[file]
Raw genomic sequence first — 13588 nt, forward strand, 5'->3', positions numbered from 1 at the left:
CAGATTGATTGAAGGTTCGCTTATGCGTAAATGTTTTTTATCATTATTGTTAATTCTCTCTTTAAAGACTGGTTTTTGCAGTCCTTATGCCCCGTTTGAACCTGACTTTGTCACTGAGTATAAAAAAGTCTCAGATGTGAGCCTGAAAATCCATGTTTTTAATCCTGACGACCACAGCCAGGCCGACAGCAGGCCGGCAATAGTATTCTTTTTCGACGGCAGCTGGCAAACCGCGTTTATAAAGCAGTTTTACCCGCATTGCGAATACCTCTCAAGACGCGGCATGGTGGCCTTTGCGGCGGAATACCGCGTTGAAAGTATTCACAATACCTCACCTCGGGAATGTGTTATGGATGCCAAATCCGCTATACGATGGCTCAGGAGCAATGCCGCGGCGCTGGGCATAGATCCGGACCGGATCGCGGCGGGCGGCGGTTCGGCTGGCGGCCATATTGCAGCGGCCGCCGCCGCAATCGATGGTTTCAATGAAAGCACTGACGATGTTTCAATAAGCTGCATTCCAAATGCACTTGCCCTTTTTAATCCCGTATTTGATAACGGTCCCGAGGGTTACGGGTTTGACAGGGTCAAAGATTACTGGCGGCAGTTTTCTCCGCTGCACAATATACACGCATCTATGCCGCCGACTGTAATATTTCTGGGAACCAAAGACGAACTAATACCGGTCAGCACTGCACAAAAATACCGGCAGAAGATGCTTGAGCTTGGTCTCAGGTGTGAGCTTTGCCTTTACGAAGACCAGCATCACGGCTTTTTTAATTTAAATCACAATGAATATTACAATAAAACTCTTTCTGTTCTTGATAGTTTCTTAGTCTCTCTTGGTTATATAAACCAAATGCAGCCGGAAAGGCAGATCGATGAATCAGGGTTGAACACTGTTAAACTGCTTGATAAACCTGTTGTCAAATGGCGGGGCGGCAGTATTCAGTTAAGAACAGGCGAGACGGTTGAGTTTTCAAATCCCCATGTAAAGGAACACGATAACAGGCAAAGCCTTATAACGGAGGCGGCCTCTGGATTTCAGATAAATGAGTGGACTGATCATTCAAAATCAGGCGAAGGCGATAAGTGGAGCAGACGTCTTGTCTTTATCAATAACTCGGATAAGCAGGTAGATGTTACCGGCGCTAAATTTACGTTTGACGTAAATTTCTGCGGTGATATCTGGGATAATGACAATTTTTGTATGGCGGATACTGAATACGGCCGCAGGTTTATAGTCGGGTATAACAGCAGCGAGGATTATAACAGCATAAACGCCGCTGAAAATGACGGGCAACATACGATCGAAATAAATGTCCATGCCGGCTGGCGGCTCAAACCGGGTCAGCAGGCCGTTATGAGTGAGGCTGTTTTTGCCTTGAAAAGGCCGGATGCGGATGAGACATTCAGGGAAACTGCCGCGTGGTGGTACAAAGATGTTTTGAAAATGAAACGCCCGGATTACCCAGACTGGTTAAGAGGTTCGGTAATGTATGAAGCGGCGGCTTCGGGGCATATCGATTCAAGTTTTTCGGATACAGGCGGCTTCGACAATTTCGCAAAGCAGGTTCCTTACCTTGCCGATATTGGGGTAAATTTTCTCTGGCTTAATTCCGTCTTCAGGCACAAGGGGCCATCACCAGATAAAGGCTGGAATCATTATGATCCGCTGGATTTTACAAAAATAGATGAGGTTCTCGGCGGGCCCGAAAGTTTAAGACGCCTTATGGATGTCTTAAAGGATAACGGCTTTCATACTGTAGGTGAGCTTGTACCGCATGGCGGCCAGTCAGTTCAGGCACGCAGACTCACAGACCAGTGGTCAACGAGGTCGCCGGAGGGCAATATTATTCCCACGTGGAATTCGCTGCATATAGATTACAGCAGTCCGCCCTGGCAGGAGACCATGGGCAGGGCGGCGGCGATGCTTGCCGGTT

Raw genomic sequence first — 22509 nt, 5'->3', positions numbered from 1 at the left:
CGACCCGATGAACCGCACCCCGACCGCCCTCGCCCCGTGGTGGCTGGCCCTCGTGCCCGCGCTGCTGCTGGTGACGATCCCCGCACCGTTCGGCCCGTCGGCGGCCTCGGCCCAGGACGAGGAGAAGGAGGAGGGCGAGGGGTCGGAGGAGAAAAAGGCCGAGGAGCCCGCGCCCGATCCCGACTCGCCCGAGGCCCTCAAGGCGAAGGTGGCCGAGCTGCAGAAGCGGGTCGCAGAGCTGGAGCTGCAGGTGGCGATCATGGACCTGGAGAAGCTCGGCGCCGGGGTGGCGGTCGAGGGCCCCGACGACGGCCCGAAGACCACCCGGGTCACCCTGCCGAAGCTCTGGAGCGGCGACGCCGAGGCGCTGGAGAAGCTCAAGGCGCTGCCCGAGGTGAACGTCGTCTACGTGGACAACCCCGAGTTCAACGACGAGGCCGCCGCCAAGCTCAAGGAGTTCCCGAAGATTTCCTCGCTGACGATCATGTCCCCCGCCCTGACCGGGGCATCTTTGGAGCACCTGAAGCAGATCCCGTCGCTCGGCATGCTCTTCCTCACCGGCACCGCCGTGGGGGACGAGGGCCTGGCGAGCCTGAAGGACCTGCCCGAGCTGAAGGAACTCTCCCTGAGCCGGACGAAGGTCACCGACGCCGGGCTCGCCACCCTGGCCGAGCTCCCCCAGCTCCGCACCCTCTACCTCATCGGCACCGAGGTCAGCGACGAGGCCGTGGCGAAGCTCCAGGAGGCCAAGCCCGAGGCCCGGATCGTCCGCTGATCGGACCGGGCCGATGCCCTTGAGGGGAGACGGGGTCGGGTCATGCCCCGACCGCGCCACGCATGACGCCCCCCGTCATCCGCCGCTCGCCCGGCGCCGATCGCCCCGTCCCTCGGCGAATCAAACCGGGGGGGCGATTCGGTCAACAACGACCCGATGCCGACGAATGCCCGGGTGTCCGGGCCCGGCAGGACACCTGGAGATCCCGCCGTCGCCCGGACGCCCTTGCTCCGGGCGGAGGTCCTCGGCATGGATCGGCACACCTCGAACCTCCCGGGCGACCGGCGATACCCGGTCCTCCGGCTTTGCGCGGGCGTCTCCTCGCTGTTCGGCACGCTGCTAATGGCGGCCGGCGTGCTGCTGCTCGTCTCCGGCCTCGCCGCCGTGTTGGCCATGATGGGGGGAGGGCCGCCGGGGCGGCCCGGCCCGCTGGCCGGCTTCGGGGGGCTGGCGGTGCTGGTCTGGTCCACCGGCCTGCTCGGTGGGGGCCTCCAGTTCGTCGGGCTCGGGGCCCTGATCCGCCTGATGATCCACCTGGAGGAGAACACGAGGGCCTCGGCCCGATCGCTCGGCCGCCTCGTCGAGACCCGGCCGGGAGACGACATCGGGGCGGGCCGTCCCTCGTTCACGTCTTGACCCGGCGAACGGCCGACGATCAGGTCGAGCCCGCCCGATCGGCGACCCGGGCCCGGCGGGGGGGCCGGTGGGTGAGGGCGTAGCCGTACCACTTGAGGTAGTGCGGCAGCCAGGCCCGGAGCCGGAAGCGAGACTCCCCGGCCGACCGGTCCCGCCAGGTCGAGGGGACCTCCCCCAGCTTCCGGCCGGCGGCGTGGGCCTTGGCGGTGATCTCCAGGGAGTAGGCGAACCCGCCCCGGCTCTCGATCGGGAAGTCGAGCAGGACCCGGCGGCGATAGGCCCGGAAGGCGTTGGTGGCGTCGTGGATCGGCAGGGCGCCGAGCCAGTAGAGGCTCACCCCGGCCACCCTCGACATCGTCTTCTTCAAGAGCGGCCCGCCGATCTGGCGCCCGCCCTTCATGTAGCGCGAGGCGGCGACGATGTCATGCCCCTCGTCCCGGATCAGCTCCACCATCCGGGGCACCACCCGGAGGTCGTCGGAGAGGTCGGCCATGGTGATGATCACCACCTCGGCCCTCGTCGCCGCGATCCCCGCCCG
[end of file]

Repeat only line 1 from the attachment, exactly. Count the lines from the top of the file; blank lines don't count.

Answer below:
Raw genomic sequence first — 13588 nt, forward strand, 5'->3', positions numbered from 1 at the left: